They are, at this fleeting moment, the Big Three of women’s tennis. Collectively, they have won the past four Grand Slam singles titles and separated themselves from the increasingly deep field.
Iga Swiatek, Aryna Sabalenka and Elena Rybakina are the top three players in the Race to the WTA Finals -- although not necessarily in that order. They have increased that margin through this clay season, with one victory each, respectively, in Stuttgart, Madrid and Rome. But which of the Big Three will distinguish herself in Paris, separate from her elite peers?
We’ll know the answer in less than in a fortnight’s time.
Gauff, Krejcikova, Ostapenko pose threat to Big Three at French Open
Heading into Roland Garros, which begins Sunday, with the insight of 18-time major singles champion Martina Navratilova, let’s consider the possibilities:
The 21-year-old from Poland (she turns 22 at the end of May), is by far the most distinguished of this triumvirate on clay.
For starters, this is your French Open champion, circa 2020 and 2022, and the top-ranked player for 60 consecutive weeks. The 37-match win streak that got her there included three consecutive clay titles, in Stuttgart, Rome and Paris. And while Swiatek has proven herself on hard surfaces, clay remains her best.
The big asterisk coming into Stuttgart was her health; a rib injury forced her to miss Miami and Billie Jean King Cup Play. After taking 45 days to recover, Swiatek returned to Stuttgart and declared herself unconditionally healthy -- and her results backed that up.
She beat Sabalenka in the Stuttgart final but fell to her in the Madrid final. Tied with Rybakina in the third set of the Rome quarterfinals, Swiatek retired with a thigh injury she later explained was for precautionary reasons to give her the best chance at Roland Garros.
Swiatek, who along with Sabalenka will star in Part 2 of Netflix's Break Point, sits at No.3 in the Race and is starting to feel some heat in the overall rankings. Sabalenka trails 8,940 to 7,541. Swiatek is defending 2,000 points in Paris, while Sabalenka is protecting a scant 130. With the grass season coming up (Swiatek’s weakest surface), defending her Roland Garros title could be the key to staying on top for the rest of the year.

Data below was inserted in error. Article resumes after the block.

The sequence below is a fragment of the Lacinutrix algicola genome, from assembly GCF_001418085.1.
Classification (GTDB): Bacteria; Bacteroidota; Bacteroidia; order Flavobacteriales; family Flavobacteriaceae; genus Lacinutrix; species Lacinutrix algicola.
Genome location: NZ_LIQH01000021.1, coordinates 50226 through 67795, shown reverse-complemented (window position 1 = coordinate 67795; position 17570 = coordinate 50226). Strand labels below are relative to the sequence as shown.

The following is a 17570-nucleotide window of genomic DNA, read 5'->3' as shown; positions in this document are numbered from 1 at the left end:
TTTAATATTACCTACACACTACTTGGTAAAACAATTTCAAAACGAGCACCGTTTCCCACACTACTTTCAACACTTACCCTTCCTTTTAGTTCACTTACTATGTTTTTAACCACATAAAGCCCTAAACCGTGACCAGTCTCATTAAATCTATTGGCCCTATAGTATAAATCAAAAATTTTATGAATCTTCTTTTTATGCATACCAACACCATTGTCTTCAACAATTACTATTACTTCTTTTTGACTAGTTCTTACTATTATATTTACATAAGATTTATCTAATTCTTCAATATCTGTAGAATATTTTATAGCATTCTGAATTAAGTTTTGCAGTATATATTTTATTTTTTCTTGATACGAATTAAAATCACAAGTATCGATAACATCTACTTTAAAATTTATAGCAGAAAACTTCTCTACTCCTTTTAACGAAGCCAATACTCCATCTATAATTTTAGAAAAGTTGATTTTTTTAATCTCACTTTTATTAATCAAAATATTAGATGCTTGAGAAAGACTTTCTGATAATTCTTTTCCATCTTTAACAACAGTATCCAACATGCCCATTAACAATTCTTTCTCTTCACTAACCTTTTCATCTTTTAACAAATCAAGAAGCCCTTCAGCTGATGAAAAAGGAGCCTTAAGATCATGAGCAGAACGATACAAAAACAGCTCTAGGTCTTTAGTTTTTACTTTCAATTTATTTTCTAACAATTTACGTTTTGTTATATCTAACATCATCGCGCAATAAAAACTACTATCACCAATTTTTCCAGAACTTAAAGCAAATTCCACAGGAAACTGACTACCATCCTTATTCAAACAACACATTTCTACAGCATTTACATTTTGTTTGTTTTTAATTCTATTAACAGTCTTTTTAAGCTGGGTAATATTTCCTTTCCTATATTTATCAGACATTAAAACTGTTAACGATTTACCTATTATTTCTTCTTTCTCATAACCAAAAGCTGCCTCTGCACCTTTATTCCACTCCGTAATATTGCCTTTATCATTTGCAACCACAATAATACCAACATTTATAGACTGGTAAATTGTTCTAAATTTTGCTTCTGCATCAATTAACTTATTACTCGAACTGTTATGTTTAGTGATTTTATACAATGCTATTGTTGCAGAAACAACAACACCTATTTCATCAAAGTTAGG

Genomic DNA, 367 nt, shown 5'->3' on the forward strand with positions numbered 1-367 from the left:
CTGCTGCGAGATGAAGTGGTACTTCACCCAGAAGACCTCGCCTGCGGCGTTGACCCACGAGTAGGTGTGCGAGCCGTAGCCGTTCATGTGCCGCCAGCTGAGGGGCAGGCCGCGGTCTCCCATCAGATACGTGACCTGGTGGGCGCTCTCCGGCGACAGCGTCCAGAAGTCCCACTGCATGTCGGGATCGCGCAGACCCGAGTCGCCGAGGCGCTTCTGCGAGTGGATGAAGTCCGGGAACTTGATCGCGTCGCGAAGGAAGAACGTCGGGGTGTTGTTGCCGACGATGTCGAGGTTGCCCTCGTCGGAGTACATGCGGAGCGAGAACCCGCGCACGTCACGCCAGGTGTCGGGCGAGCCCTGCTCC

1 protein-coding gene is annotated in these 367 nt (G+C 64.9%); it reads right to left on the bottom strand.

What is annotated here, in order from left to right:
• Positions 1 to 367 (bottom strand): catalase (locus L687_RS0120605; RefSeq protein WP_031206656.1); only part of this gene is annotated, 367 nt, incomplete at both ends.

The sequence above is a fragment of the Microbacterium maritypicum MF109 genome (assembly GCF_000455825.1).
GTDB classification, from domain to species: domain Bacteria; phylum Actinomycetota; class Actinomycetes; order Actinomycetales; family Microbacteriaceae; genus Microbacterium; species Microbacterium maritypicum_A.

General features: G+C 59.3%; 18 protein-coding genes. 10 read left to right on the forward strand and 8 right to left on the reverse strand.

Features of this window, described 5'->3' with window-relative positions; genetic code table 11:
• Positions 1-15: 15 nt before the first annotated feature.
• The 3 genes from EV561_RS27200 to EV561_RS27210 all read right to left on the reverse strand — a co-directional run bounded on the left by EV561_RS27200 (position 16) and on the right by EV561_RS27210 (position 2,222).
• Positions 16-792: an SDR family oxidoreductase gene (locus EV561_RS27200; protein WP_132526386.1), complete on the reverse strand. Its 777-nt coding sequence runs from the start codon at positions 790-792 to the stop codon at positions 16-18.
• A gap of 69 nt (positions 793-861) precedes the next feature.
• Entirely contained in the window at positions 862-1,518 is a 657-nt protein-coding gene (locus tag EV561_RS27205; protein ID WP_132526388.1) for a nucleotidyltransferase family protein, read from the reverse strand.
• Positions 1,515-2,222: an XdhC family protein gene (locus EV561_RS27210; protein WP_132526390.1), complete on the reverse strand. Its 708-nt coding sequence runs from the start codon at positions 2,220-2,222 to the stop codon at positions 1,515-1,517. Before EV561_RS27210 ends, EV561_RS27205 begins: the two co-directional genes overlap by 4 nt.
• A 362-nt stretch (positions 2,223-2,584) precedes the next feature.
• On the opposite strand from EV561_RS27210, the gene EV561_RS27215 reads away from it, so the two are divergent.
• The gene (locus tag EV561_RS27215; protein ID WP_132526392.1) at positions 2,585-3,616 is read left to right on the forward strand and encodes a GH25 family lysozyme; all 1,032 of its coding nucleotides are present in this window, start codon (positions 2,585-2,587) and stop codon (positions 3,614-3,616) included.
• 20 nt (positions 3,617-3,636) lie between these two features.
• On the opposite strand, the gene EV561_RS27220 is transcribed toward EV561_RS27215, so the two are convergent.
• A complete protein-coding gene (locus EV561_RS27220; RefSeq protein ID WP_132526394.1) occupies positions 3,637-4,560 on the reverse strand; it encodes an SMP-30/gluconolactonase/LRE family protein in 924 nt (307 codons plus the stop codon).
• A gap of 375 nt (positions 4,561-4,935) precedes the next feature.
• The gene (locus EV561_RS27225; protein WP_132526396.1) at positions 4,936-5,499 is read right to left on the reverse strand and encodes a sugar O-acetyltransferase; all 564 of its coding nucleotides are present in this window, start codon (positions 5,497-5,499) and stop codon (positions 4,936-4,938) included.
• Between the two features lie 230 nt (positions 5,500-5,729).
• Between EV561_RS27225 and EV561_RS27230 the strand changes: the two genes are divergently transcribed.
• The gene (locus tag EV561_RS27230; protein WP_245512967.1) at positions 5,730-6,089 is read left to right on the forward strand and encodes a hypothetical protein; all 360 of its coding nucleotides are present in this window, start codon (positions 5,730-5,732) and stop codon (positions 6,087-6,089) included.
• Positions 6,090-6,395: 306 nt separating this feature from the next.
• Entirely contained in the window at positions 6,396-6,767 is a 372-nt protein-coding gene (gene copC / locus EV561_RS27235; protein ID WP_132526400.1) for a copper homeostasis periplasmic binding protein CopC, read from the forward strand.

Navratilova’s take: “It all hinges on her health. From what I’m hearing, the [thigh] injury is not that bad. If she’s 100 percent healthy, then she’s the odds-on favorite. It’s Iga versus the field. If she’s not, then it’s wide open.
"And Sabalenka and Rybakina, they would be the favorites to win. No doubt about it, the way they’ve played on the clay. All those players should be pretty confident coming in, with Swiatek having the most if her body is 100 percent. I mean, we could have a surprising winner, but chances are it will be one of the three.
“I definitely want to see her in full flight. I want to see her supplanted only if people play better than her, not because she was injured. Last year, Iga almost forgot how to lose. She may not quite be at that stage yet, but she still should be super confident.”
The Australian Open is played on hard courts, but three months later on the dirt, Sabalenka is still riding the momentum of her first major title. She’s No.1 in the Race and has an increasingly good history on clay. She turned 25 the first week of May and celebrated with her second Madrid title in three years. She was a finalist in Stuttgart and reached the Rome semifinal a year ago. This year, she lost her first match in Rome to Sofia Kenin, but that extra time off might help her in Paris.